Today is our only full day in Portland and there’s a lot we want to see. First though, we need to head back west to Port Antonio and buy a new tire. The exploded one is not fixable. We head into town and change money ($54J to $1US pretty much the whole trip, except the airport was 46, what a ripoff) and shop a little, then stop at, oh, 4-5 tire shops. No one has our size. After about an hour, one place has one that isn’t the right size but will fit on the rim and we tell him he’s got a deal. $25US plus $2 to the guy who puts it on for us and the spare is back in the truck and we’re ready to roll once again. I actually enjoyed running these little errands around town, it made me feel normal, not like a tourist.

So we’re off, once again loving that freedom of having a car. We can carry drinks and swim stuff easily, and it’s like having a little private home wherever we go…having lived out in the country in the US for a few years, we’ve become quite attached to our little homes on wheels, I guess, and it’s nice to have one in Jamaica.

We point the car east once again. This drive is the best yet, truly spectacular scenery…windy cliffs, mountains always on the right, cattle, bananas, wide open spaces and tiny little coves with little deserted sandy beaches. We pass Boston Beach but it’s still early and we’ll check back later.

On a bit, we come to Long Bay. As we catch glimpses through the trees, I tell P we must stop…I’d heard this was like “Old Negril”, meaning before all the hotels were built, but it’s supposed to also have huge waves. P is a surfer and is very interested in renting a surfboard here. There is a place to rent them but alas, the water is unusually calm this day and the surf is too small.

But what a beach. Just a couple of cottages and a bar or two on a mile-long stretch of pinkish sand lined with palm trees. I spotted one or two people enjoying the beach here, that was it. A big night was coming though, Mutabaraka and a bunch of other artists were to play that night at Cool Runnings beach bar and there were bonfire stacks ready and people furiously cleaning and stocking up for the show. I know we won’t make that show…it’s supposed to start around 10 but you regulars know nothing starts then, it’ll be 3 AM if we’re lucky and that’s become closer to when we wake up than when we go to bed so far! So we walk the beach a bit, stick our toes in the surf and take a few photos. Lloydie and Paula and Selina and Roy and their kids had just been out here for a few days’ vacation so we observed the cottages they stayed in and wished, again, that we had more time to stick around.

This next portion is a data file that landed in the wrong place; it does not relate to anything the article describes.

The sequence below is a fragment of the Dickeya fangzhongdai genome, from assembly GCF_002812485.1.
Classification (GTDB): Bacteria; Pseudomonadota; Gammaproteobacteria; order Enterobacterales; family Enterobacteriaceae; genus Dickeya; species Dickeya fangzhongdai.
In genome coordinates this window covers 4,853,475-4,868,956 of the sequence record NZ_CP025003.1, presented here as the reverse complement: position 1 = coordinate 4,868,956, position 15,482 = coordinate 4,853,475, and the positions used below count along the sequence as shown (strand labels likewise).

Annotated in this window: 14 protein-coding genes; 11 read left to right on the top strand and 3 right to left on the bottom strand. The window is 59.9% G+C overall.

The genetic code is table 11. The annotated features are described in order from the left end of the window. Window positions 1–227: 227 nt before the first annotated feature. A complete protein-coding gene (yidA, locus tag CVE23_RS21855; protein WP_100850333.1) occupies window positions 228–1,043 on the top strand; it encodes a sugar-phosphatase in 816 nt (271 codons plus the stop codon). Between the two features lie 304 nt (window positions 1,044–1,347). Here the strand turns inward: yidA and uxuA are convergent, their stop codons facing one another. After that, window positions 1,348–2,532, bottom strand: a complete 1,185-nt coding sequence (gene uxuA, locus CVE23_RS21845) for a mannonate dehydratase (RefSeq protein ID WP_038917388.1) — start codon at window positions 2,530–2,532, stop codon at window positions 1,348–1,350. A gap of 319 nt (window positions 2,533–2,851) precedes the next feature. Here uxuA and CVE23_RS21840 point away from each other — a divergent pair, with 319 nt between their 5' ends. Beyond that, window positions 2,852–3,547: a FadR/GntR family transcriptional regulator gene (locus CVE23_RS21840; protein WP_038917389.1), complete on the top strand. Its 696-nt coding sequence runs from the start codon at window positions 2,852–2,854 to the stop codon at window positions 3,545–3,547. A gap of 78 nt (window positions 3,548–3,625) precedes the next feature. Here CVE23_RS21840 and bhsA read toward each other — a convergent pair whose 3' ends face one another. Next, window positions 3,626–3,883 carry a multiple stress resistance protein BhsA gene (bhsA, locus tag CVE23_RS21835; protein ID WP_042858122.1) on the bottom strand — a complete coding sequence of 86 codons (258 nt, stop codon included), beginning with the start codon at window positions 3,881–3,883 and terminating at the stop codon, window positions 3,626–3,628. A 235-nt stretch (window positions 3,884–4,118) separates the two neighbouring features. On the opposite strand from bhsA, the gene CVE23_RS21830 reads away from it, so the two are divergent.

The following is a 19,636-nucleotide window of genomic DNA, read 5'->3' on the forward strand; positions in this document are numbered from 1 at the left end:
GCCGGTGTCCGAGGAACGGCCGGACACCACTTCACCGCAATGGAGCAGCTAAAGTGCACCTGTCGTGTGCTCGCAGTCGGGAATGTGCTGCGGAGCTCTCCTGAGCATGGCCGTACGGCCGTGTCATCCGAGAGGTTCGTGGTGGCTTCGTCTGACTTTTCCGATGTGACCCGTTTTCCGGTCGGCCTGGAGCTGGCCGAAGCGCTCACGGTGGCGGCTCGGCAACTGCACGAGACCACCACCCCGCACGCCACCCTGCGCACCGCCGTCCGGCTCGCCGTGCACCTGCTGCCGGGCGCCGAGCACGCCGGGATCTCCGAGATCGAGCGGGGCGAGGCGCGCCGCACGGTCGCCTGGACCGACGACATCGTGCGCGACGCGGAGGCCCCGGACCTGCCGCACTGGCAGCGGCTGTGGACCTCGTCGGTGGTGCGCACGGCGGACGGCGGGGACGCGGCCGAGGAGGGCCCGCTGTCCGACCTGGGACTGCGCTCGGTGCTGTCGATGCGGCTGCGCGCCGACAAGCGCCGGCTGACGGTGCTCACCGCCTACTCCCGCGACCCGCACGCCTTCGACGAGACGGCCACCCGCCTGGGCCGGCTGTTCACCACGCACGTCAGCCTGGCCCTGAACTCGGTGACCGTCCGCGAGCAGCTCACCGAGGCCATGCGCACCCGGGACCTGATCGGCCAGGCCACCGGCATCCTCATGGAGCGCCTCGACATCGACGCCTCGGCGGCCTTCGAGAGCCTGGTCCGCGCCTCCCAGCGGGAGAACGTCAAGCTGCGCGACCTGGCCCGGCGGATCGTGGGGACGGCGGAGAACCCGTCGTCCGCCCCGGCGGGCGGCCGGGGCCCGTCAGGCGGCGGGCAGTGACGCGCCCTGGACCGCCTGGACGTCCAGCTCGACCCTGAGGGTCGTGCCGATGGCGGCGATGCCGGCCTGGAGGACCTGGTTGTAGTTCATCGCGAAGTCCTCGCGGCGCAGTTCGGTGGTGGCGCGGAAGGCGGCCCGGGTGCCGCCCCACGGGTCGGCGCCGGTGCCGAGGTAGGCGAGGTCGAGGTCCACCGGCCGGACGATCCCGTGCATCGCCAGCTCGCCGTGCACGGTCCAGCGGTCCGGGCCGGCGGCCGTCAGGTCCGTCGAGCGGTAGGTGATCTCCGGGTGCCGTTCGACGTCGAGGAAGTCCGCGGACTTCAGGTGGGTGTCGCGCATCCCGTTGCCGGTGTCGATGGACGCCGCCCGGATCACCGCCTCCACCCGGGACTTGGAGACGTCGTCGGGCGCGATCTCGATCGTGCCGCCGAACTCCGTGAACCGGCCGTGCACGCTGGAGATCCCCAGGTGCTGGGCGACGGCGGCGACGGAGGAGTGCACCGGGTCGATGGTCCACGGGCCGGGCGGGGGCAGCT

But it was time to head on to Reich Falls. Right before the turnoff, at Manchioneal, is probably the nicest vista in Jamaica…and there we turn inland, into the Blue Mountains and up a mile or two to the falls. Have I mentioned how beautiful it is here yet?

I’ve always wanted to visit Reich Falls, more so after talking to Libby about the place. It’s run by an older man (though the JTB is apparently interested in taking it back to run…grrr, they’ll Disney-fy it for sure) who takes excellent care of it. There are some little stands near the parking lot where you can buy refreshments and things – absolutely zero tourist hassle here, there is even a sign warning people not to bug anyone. The falls cost us – get this – $100J apiece. That’s right, $2. I am getting used to these east coast prices, we’ll spend a lot more in Negril I have a feeling.

The walk down to the actual falls is short, just a few dozen steps and we’re there. Older or physically challenged folks will not have a hard time here…I’d put it at just a tiny bit more challenging than walking up YS and way easier than Mayfield.

We come down and wow. This is the absolute clearest water I have ever seen. There are a few guides down there who offer to take us up the falls and to some caves – P gives one $100J to just show him where to jump off the falls from and we’ll guide ourselves. That’s cool with them and we settle in and enjoy. The water is so clear, I’m told, because it comes from an underground spring so does not get topsoil and leaves and such in it at all like Mayfield and YS can, they can both get a little brown if it has rained recently. It actually didn’t rain once while we were on the east coast, they’d been dry for two weeks. Unusual but I guess March is a good time to be there. Sun, sun, sun and more sun.